Nystul (2006) suggested that the first step to solve an ethical dilemma is to identify what ethical questions are involved in the case.
Is there aythig wrong with the above text?
Nystul suggested that the first step to solve an ethical dilemma is to identify what ethical questions are involved in the case.
the Nothing is really wrong with the sentence, but here are some thoughts anyway:
"what ethical questions" or "which ethical questions" -- generally, either is grammatically correct here. However, "what" implies the choice is open-ended while "which" implies a choice between a finite number of options. Since there are not an infinite number of issues, to my ear "which" feels/sounds better.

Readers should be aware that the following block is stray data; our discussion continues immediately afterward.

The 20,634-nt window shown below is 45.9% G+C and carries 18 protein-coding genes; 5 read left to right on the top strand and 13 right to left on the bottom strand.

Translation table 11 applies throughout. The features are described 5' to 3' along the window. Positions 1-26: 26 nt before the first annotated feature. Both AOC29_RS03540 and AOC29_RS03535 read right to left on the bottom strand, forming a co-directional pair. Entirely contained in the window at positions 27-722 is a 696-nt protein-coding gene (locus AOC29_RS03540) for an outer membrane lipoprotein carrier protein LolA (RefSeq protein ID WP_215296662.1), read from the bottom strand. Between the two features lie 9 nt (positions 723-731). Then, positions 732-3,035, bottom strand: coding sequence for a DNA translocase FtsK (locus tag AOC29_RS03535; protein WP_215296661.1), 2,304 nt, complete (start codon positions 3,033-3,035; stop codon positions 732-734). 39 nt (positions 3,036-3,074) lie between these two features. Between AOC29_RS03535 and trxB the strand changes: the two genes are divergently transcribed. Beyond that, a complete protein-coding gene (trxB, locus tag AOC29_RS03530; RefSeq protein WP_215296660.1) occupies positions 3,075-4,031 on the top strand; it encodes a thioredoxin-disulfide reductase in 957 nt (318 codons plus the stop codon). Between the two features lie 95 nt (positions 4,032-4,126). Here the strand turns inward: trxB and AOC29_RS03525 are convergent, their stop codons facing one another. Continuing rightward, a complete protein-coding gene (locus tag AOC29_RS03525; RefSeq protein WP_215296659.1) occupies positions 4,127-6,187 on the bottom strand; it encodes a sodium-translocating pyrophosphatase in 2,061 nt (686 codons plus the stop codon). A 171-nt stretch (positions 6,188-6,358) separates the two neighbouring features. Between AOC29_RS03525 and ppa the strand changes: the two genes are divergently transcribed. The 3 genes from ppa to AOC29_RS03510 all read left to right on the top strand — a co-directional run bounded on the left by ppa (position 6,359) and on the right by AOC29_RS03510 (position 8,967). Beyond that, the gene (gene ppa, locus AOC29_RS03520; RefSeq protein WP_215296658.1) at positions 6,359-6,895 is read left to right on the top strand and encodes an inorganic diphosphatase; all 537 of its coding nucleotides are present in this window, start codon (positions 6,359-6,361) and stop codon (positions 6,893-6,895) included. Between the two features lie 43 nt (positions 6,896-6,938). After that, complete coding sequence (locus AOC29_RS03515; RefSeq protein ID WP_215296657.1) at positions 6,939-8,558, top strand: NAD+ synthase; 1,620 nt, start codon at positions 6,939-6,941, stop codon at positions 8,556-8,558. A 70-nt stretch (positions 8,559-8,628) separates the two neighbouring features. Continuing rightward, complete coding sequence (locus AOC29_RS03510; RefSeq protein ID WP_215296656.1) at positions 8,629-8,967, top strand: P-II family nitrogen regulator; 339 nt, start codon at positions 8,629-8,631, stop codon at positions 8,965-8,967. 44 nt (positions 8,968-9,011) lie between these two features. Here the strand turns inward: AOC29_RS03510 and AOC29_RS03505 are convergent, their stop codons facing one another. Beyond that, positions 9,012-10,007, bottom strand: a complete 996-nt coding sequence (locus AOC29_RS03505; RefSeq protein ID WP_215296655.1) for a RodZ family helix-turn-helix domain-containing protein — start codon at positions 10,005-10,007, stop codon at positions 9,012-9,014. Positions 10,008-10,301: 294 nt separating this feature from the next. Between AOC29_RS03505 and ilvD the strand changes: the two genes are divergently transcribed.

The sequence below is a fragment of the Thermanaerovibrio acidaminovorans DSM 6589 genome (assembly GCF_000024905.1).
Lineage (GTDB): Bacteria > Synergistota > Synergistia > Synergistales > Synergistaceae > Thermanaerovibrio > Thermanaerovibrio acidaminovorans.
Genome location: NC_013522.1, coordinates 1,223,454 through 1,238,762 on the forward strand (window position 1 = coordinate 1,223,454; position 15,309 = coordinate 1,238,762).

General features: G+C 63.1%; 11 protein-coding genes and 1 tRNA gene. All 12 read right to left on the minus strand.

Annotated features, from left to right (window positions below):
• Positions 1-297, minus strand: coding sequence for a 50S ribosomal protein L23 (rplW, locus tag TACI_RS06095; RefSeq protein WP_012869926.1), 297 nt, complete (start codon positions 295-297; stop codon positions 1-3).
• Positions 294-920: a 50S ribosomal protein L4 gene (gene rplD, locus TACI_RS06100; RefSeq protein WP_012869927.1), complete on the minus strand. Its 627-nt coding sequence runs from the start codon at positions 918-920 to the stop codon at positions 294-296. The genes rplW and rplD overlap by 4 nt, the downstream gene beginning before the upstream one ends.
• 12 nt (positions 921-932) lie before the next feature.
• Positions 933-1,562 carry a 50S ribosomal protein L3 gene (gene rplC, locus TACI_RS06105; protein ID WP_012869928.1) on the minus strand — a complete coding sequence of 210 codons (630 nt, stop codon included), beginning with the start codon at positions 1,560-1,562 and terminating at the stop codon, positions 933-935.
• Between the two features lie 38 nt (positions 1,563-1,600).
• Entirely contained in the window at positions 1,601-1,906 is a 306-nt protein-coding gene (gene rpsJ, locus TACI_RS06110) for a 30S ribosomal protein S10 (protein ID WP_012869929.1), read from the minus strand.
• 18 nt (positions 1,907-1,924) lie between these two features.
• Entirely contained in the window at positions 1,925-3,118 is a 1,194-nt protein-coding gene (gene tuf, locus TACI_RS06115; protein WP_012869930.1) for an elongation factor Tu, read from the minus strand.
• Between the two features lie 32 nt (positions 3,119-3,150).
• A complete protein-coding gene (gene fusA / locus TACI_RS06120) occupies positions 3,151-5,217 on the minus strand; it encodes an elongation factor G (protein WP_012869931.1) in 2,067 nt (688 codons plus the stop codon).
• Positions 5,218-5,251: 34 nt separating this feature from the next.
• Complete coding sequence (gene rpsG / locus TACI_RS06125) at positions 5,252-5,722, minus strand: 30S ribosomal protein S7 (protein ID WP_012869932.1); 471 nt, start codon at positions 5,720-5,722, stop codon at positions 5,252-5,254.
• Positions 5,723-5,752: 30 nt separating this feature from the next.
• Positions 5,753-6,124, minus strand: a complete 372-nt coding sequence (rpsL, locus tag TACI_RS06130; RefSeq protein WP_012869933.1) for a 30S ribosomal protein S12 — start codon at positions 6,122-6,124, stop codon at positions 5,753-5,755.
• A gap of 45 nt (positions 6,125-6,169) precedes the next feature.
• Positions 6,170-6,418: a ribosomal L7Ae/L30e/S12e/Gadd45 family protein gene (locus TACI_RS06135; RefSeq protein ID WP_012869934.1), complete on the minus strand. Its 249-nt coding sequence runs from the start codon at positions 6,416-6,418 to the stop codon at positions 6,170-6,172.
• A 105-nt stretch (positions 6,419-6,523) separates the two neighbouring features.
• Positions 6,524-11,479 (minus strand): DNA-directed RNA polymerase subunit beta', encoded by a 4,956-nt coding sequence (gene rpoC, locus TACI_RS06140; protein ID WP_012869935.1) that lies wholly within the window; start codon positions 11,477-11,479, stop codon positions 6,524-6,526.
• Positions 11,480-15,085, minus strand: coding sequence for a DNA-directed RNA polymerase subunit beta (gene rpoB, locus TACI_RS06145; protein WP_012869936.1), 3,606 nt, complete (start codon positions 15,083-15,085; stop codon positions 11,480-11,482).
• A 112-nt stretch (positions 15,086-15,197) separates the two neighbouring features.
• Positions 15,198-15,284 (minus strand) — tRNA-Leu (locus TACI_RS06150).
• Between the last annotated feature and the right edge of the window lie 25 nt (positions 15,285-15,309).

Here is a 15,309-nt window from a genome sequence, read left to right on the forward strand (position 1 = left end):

"in the case" is not really needed here. The sentence meaning does not change if the phrase were to be deleted ... and the sentence would be tighter.
Technically, you should use the present tense -- Nystul suggests -- when reporting on the writing of others. This is called the "literary present tense" and is used because writing is considered to exist in the eternal present (even if the words were put to paper in the past). So Nystul wrote in 2006 (past tense) but in that writing he argues that ... (present tense).
You might also wish to reorder the sentence to make it more powerful.
To solve an ethical dilemma, Nystul (2006) suggests first identifying the ethical issues involved.
|link comment||answered Jan 01 '14 at 18:45 Jeff Pribyl Grammarly Fellow|
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